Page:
|Publication number||US6081463 A|
|Application number||US 09/030,498|
|Publication date||Jun 27, 2000|
|Filing date||Feb 25, 1998|
|Priority date||Feb 25, 1998|
|Also published as||US6163490|
|Publication number||030498, 09030498, US 6081463 A, US 6081463A, US-A-6081463, US6081463 A, US6081463A|
|Inventors||James M. Shaffer, Brent Keeth, Eugene H. Cloud, Salman Akram|
|Original Assignee||Micron Technology, Inc.|
|Export Citation||BiBTeX, EndNote, RefMan|
|Patent Citations (18), Referenced by (66), Classifications (2), Legal Events (7)|
|External Links: USPTO, USPTO Assignment, Espacenet|
The present invention relates to integrated circuits such as memory circuits and in particular the present invention provides for remapping and replacing a defective element in semiconductor memory with a like element in another semiconductor memory.
As the number of electronic elements contained on semiconductor integrated circuits continues to increase, the problems of reducing and eliminating defects in the elements becomes more difficult. To achieve higher population capacities, circuit designers strive to reduce the size of the individual elements to maximize available die real estate. The reduced size, however, makes these elements increasingly susceptible to defects caused by material impurities during fabrication. These defects can be identified upon completion of the integrated circuit fabrication by testing procedures, either at the semiconductor chip level or after complete packaging. Scrapping or discarding defective circuits is economically undesirable, particularly if only a small number of elements are actually defective.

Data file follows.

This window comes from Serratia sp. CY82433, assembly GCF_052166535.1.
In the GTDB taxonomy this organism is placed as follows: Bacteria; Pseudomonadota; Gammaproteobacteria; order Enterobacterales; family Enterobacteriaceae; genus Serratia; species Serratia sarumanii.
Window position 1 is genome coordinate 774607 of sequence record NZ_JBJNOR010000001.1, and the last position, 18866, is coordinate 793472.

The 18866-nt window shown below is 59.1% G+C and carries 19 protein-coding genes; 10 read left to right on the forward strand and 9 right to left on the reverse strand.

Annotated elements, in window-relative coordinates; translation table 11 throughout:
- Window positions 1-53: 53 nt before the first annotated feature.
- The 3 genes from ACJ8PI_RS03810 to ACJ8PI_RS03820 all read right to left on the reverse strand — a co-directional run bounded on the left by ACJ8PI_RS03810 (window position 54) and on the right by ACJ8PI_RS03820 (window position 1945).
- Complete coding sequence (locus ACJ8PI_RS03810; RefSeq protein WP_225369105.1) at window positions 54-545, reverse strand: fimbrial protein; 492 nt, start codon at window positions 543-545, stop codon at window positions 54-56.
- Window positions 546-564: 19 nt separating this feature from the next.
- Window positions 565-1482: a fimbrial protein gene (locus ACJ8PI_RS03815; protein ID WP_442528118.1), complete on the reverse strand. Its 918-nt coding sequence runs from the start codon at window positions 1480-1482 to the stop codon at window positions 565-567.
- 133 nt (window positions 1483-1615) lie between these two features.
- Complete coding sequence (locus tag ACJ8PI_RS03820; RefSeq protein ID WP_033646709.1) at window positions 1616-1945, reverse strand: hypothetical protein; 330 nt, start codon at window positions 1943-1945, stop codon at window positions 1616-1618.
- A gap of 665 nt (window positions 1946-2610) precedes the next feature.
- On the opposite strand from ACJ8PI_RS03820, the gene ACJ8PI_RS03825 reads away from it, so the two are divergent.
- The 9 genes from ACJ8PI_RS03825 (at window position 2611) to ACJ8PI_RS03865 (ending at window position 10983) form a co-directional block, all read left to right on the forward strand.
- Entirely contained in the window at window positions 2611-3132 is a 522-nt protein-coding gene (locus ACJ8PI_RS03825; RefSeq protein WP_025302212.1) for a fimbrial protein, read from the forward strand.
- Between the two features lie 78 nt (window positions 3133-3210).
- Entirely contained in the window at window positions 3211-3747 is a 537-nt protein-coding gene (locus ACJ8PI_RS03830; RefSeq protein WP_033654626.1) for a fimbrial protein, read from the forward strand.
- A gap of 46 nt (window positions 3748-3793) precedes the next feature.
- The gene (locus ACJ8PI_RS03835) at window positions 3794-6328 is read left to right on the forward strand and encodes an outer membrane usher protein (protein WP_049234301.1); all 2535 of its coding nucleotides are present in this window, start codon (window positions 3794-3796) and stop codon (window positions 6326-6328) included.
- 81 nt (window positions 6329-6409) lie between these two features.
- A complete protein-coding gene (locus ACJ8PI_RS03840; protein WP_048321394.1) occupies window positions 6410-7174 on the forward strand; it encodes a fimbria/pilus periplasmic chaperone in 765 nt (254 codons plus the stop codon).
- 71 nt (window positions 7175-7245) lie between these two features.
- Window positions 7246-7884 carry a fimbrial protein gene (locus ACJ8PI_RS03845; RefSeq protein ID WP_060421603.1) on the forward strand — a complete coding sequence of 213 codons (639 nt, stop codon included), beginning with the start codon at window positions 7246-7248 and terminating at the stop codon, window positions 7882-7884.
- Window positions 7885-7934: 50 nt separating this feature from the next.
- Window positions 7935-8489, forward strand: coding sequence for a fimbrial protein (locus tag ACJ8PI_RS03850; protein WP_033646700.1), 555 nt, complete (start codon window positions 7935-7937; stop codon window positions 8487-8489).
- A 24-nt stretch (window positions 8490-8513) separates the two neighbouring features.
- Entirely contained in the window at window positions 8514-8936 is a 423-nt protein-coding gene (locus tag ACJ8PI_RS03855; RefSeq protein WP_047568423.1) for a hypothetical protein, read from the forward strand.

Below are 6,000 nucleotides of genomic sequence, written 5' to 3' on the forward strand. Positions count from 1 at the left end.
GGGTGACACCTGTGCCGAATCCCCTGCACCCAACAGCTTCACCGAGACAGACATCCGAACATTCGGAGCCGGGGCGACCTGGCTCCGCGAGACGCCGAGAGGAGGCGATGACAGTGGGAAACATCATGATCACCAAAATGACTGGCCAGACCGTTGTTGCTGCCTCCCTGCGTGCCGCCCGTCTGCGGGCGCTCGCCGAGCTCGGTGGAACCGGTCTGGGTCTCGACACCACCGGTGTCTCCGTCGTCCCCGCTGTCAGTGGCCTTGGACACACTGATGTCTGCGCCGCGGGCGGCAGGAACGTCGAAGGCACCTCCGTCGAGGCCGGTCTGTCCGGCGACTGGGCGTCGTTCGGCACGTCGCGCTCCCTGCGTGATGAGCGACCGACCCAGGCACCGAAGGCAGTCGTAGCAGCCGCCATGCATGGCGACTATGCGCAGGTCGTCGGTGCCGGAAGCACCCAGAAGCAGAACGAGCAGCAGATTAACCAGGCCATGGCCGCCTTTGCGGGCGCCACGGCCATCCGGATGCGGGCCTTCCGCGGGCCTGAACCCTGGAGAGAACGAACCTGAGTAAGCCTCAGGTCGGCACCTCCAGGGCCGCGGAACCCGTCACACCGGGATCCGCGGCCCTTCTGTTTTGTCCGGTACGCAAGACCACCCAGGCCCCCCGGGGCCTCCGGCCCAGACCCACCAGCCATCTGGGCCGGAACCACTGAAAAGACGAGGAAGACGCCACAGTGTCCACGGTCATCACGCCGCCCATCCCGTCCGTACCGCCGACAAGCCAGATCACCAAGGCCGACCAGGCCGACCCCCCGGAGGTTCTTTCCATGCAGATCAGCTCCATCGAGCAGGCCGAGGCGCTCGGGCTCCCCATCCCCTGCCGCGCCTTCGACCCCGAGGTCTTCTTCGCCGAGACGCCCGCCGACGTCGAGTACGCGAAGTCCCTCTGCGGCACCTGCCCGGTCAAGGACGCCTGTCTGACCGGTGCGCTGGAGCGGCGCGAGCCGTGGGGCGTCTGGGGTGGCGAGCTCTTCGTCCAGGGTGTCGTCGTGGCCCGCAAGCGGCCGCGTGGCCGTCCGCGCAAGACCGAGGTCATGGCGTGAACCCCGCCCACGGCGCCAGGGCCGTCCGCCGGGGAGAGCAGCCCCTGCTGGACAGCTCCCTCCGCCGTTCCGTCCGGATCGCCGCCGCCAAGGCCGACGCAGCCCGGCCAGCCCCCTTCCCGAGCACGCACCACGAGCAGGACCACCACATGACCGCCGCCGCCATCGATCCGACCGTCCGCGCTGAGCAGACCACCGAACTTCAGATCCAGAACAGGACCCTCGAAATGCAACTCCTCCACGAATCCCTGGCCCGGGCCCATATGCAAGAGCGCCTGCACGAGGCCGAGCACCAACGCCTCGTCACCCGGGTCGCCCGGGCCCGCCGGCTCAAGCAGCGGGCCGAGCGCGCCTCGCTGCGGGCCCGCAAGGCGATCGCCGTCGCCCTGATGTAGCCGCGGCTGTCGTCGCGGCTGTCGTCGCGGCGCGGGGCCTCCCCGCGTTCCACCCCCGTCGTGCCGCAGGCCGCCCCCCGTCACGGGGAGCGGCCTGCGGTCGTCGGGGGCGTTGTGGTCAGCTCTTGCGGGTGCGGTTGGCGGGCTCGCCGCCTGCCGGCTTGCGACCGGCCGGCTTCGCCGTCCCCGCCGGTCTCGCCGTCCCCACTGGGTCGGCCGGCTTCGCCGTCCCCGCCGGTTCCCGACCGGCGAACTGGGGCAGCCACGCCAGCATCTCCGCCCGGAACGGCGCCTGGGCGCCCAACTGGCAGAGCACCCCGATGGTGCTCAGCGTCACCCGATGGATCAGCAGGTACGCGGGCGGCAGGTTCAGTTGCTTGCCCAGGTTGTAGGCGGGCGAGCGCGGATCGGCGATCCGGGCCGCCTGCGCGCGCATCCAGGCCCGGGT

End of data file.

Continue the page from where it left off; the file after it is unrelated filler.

Therefore, typically redundant elements are provided on the circuit to reduce the amount of semiconductor scrap. If a primary element is determined to be defective, a redundant element can be substituted for the defective element. Substantial reductions in scrap can be achieved by using redundant elements.
One type of integrated circuit device which uses redundant elements is electronic memory. Typical memory circuits comprise millions of equivalent memory cells arranged in addressable rows and columns. By providing redundant elements, either as rows or columns, defective primary rows or columns can be replaced. Thus, using redundant elements reduces scrap without substantially increasing the cost of the memory circuit.
There are limitations inherent in this approach that affect yield and downstream costs. Although earlier generations of memory devices could compensate by supplying a few redundant rows and columns, new generations of memory devices require considerably more redundant memory to compensate for multiple failed sections.